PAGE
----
Owning a travel business most certainly has its perks. Finding multi-destination airfare at the same cost as the round trip airfare you would otherwise have purchased? WIN. (Actually, it was about $30 per person cheaper to route through Norway, but who's counting?). We can't travel in the US nearly as easily.
So instead of flying from Texas to Israel and back the same way, we headed north "on the way" home. And we are LOVING it. I mean, is un-immigration a thing? Because I'm feeling very strongly called to reclaim Geoff's Norwegian roots. There must be some relatives somewhere in this frozen paradise willing to take us in.
We celebrated Easter in Stockholm and are now enjoying the INCREDIBLE beauty of Norway. With flights between Stockholm and Oslo at $40 per person, we couldn't help it. (On a side note, we are still trying to figure out how the cheapest entree at a restaurant is around the same price of that airfare...but we're too hungry to think clearly, lol.).
Though we certainly travel a lot, it is almost always related to "work" in some way. It has been very good to take an intentional step back from visiting locations that are "dual purpose", and instead deciding to visit a destination solely because we've always wanted to travel here. We are still getting some work down while traveling, but are doing our best to relax as a family and enjoy some quality time together after the VERY busy last month of leading back to back study trips.
From the airport baggage claim to the trains, parks, hotels, etc. there are kid focused play areas, changing rooms, nursing areas, safety seats, you name it. It's like they realized a large portion of their population are KIDS/mothers/fathers - and responded accordingly! Even the men's restrooms have places to change babies diapers. AMEN.
I've NEVER seen so much attention to childcare and family friendly atmosphere. I had heard how much this part of the world prioritized family by offering extended leave for mothers AND fathers when babies were born, among other incredible family support systems. But I didn't expect it to benefit us so much as short term travelers. But there wasn't a bus, train, restaurant, museum, or hotel where it wasn't clear the child/family was considered a priority.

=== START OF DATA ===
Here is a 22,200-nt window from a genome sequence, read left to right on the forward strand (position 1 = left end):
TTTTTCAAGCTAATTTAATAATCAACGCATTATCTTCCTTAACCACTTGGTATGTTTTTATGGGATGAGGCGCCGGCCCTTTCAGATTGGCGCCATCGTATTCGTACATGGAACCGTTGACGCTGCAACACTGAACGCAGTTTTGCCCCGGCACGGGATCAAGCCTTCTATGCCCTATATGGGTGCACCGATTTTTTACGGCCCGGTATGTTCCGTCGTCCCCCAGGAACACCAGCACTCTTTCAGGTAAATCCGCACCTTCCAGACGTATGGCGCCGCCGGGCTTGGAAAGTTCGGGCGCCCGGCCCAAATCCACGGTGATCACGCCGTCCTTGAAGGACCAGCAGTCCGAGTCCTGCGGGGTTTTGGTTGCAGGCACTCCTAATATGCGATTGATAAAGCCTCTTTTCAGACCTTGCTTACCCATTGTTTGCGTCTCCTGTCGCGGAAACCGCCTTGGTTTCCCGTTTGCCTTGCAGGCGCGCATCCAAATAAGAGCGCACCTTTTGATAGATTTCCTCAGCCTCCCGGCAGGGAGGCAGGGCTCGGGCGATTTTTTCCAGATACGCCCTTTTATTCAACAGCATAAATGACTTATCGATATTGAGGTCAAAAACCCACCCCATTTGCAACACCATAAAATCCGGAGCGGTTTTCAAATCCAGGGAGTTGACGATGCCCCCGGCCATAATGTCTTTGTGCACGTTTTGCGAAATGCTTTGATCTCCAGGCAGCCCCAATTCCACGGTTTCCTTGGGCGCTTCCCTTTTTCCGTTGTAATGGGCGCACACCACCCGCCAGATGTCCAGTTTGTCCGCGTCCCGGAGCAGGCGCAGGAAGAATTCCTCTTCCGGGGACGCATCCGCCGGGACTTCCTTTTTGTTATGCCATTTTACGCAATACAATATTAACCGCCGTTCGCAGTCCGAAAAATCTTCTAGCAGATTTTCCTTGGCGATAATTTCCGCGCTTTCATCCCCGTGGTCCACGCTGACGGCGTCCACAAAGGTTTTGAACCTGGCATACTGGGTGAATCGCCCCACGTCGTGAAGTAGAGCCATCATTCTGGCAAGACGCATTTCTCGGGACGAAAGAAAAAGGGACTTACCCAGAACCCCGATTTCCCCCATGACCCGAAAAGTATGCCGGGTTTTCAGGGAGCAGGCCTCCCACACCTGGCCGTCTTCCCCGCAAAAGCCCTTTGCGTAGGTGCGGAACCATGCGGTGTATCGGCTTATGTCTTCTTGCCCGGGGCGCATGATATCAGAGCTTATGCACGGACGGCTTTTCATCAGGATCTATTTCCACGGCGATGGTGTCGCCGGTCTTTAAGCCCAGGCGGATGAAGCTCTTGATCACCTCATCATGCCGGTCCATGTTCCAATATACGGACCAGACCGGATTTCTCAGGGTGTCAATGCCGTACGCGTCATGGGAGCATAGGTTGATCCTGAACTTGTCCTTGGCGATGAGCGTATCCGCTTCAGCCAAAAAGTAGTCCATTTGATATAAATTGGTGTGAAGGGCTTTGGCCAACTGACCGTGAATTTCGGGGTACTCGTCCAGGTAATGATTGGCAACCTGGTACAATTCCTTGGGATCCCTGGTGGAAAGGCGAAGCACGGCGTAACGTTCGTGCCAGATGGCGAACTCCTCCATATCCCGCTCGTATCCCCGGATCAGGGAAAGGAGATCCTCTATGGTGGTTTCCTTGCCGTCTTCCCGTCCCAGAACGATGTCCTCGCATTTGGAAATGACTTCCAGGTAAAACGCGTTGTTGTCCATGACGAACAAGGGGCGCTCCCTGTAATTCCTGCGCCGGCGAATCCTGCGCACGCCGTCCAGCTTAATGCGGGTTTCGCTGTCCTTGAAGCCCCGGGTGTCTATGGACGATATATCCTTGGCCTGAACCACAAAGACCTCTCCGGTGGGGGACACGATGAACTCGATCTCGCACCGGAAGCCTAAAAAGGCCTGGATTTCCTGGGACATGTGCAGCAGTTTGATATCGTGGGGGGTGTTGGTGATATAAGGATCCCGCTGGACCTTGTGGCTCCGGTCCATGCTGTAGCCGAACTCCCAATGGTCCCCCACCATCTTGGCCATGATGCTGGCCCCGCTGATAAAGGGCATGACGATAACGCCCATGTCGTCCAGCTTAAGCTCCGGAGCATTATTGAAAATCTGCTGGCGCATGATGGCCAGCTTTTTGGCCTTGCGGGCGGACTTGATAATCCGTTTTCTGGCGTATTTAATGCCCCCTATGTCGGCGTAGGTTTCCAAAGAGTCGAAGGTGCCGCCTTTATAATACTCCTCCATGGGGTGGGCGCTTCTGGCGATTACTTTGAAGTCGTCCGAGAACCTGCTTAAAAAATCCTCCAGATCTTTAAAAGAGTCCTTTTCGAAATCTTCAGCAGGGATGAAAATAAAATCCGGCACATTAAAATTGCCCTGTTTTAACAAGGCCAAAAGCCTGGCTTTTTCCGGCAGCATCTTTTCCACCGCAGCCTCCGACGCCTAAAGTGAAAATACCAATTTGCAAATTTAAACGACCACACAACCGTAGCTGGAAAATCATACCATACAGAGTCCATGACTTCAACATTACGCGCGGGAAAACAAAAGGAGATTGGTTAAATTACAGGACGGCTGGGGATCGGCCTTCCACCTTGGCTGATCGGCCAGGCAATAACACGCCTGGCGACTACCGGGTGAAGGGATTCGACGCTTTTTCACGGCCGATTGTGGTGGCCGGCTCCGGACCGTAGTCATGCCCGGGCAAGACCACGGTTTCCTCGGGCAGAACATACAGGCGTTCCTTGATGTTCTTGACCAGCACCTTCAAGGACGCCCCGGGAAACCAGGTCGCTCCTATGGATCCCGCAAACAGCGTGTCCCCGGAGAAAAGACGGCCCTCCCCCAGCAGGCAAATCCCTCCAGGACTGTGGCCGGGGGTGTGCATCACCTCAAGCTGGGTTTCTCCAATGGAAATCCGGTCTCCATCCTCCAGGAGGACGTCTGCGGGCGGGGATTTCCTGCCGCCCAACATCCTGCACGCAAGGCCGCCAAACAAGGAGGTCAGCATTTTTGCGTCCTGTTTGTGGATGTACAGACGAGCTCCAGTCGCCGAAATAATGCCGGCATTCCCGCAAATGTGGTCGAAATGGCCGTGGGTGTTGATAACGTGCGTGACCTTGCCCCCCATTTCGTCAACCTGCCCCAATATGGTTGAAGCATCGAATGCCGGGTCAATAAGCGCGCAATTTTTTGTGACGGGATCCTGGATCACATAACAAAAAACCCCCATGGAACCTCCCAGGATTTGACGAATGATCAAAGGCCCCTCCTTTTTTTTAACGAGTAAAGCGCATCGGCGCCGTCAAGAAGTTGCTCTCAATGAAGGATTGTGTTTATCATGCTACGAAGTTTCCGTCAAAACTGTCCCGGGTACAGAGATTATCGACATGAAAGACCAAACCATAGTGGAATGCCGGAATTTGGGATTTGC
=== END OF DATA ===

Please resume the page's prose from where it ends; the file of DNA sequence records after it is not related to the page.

As if that wasn't heart warming enough: "Fair Trade" dominates. "Fair Trade, it's a given!" is a slogan we saw several times, especially where coffee, chocolate or bananas were sold (which are some of the most important items to purchase fair trade, by the way, due to the incredible corruption in those industries in particular - among others). It was so encouraging to see first hand that a modern society could demand better, and provide it in majority.
No society has it all together. I could list some of the serious weaknesses I know of Scandinavian countries from basic research. (Though I didn't experience them myself as a weekend tourist). That being said - it was BEYOND impressive to experience even a glimpse of how this country operated. And I have high expectations, and an inclination toward cynicism. Stockholm. It was for real.
Here are a few pictures of our three day Easter weekend in Stockholm. We're enjoying Norway now. (Spoiler alert: it just keeps getting better. Keep all the family friendly/fair trade going and add STUNNING landscape - we may miss our plane. On purpose.)